Factory to mutate the halting,
medieval ‘Scarborough Fair’ lament of ‘Venus In Furs’ or the spiked folk of
1 ‘All Tomorrow’s Parties’ into the raging stately majesty evinced on the ‘banana’ album? What happened to
the pop sensibility and kazoo breaks of the White Light . . . demos, lost to the glorious brutalism of the album
proper? What if the attempted Reed/
Cale reconciliation suggested by the 1970 take of ‘Ocean’ had paid off? Is this, finally, ‘Sweet Jane’ as God intended? no hymns come closer than ‘iiide Into The Sun’?
Sadly, we’ll never get to see Sterling
Morrison launch into his ‘Rock And ' Boll’ solo again, but you know that it’s , going to live forever. It’s nearly
Christmas. Indulge yourself. (Damien
K D LANG
7 old-world passion.
All You Can Eat(Warner Bros)
The angel with a lariat, the big-boned gal from southern Alberta, has come a , long way. With Ingenue the kathy
‘ dawn of gingham skirts and foot-
l stomping country music was replaced i by a cooler, classier model, singing
( monochrome love-notes and oozing
3 wan All You can Eat the
: transformation is complete, the torch
. has overcome the twang. In the
i process, that ‘cool’ and ‘class’ have replaced brio and sass. All You Can
5 Eat is a tasteful album, impeccably so. Numbingly so. lang’s curvey, creamy
m l voice dips and soars, the band are ' heaven’s lounge act, the songs are
3 keenly-felt and emotionally-candid - but good grief, it’s duller than a puddle and, too often, only half as deep.
In isolation, ‘If I Were You’ and ‘World Of love’ are gem-like songs, sketches in fragile melancholy that trip off the Iang tongue with practised ease. However, bracketed by eight other songs of the exactly the same tempo and timbre, the initial wonder quickly fades. Before you know it the record is finished. Tragic, in every sense of the word.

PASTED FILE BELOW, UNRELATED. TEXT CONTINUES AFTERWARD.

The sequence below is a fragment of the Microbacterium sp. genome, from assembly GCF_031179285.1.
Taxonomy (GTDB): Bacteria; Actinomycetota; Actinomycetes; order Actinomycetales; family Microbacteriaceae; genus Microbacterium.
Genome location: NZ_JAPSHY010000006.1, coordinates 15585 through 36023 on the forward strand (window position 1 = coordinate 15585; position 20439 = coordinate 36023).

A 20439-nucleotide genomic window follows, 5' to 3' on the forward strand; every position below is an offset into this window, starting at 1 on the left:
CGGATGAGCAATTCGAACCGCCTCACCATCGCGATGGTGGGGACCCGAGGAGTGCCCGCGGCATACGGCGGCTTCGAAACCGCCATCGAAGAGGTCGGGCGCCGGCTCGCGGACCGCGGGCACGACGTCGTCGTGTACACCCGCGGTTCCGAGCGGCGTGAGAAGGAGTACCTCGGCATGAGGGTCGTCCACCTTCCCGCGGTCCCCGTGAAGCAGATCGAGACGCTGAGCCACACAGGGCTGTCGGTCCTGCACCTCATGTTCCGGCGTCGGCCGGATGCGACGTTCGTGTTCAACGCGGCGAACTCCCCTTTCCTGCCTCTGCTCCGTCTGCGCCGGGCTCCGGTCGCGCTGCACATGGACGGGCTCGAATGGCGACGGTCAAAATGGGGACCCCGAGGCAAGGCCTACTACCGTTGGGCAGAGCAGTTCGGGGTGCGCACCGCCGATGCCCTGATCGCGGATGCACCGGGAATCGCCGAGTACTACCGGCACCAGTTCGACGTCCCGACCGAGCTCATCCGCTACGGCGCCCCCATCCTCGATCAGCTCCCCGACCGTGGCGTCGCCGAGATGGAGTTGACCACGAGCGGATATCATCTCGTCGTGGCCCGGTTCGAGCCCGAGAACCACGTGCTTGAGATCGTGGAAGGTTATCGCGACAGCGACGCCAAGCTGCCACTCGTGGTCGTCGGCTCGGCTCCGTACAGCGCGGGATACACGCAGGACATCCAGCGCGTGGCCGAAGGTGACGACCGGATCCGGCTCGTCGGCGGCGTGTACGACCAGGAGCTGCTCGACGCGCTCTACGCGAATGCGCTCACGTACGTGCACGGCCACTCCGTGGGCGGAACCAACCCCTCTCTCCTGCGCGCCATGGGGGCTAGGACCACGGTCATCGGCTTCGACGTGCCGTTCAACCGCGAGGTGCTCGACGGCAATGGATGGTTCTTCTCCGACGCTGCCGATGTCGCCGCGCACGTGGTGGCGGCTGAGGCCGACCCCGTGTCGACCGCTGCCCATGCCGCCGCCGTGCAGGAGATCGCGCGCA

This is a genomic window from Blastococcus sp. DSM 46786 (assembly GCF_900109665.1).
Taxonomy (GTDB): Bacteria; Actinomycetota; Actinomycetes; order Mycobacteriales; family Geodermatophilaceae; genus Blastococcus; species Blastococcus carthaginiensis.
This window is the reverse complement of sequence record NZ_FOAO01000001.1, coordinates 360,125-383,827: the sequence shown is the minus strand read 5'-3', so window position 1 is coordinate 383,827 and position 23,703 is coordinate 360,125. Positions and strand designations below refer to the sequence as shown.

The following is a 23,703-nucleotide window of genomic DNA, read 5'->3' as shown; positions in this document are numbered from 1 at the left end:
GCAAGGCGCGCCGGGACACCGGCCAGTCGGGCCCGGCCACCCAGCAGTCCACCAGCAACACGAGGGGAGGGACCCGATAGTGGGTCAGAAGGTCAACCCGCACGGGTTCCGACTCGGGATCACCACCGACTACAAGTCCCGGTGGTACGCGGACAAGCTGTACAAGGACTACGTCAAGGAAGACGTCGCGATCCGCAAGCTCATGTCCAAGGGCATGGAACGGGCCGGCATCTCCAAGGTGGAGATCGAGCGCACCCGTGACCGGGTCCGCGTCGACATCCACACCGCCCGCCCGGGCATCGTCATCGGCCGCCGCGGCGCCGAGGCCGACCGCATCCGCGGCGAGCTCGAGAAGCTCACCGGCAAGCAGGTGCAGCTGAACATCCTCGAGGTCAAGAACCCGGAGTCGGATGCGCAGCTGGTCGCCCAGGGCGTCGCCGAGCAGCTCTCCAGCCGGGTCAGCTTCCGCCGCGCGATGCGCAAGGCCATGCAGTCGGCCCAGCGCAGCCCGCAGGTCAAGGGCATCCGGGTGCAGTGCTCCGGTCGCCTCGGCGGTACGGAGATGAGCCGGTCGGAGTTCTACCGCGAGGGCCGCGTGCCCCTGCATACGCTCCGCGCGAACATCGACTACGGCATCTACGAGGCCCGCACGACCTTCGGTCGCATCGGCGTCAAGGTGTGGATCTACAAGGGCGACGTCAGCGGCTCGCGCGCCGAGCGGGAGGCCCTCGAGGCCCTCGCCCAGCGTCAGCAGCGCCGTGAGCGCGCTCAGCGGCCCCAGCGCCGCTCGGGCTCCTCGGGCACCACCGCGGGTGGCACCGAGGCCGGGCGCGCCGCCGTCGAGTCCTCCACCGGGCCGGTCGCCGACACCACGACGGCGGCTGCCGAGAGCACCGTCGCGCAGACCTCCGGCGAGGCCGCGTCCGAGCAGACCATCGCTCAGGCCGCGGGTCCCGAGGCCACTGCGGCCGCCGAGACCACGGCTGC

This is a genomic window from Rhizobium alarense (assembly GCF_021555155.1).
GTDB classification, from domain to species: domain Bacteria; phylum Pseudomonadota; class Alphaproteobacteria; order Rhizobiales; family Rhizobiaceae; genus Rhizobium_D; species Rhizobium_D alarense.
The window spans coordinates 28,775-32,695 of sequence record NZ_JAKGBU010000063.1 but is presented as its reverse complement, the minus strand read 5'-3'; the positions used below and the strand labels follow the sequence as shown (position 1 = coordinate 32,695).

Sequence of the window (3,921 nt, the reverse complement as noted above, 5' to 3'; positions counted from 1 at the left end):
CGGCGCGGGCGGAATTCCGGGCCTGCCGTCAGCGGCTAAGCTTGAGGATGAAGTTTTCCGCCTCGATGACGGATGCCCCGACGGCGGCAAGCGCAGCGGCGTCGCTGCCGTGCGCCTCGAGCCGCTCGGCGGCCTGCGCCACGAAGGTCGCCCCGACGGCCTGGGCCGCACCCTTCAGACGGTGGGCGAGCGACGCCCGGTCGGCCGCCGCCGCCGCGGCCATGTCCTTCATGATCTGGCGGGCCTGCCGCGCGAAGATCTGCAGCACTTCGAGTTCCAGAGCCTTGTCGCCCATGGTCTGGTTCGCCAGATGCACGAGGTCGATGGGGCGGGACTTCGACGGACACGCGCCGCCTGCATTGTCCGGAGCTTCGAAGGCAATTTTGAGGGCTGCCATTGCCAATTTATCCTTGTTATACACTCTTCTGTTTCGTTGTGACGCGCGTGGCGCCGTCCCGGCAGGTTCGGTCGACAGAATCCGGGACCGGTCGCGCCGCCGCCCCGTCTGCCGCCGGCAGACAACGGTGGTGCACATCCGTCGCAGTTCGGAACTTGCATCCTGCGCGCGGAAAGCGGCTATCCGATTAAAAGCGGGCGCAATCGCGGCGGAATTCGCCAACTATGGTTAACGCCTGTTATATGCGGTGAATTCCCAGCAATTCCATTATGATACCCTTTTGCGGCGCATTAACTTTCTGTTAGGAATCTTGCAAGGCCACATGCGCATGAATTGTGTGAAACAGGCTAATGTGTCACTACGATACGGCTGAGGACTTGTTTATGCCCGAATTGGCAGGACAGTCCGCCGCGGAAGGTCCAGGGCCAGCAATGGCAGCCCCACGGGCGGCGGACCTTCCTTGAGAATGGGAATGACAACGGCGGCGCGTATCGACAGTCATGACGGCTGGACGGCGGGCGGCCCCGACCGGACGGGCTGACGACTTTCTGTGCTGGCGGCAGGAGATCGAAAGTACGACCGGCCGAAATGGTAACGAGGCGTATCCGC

It’s as if, having hanged herself with the bare-hearted on-her-sleeve ingenue, k d Iang has nothing left to say except bald, not hold, love notes. (Craig McLean)
THE TELSTAR PDNIES
In The Space 0! A Few Minutes (Fire)
I In the space of a few minutes, The
Telstar Ponies can move from strumming a chord insistently to . . . strumming the same chord insistently with a bit of feedback to denote the chaos behind the seemingly rigid structure of the individual track, or something. In the space of a few tracks, they can draw on the sound influence of Sonic Youth, Stereolab and John Barry, and yes, you should be interested.
Interested, intrigued but not always convinced. They’re not like other bands from Glasgow, they say. True
i enough. But they are very similar to a
band from Edinburgh — The Nectarine No 9, with whom they share a wilfulness, a soupcon of pretension, a mostly imaginative use of guitars and V slower tempos, and the tendency to
; add a ‘spoken word’ element to some i tracks.
The breadth of Imagination in this debut is made more striking when you consider the band’s ignominious birth as a ponderous slacker indie band featuring weel-kent Glasgow faces who were subsequently swapped for erstwhile Teenage Fanclub drummer Brendan O’Hare who gets to bash those drums pretty damn hard, but owing to the dark, completely unchummy nature of Telstar Ponies music will hopefully not feel the need to turn his role into a cabaret turn as before.
Anyway, concluding paragraph says: investigate. (Fiona Shepherd)
40 The List 20 (ch 7. .\'o\ l‘iilﬁ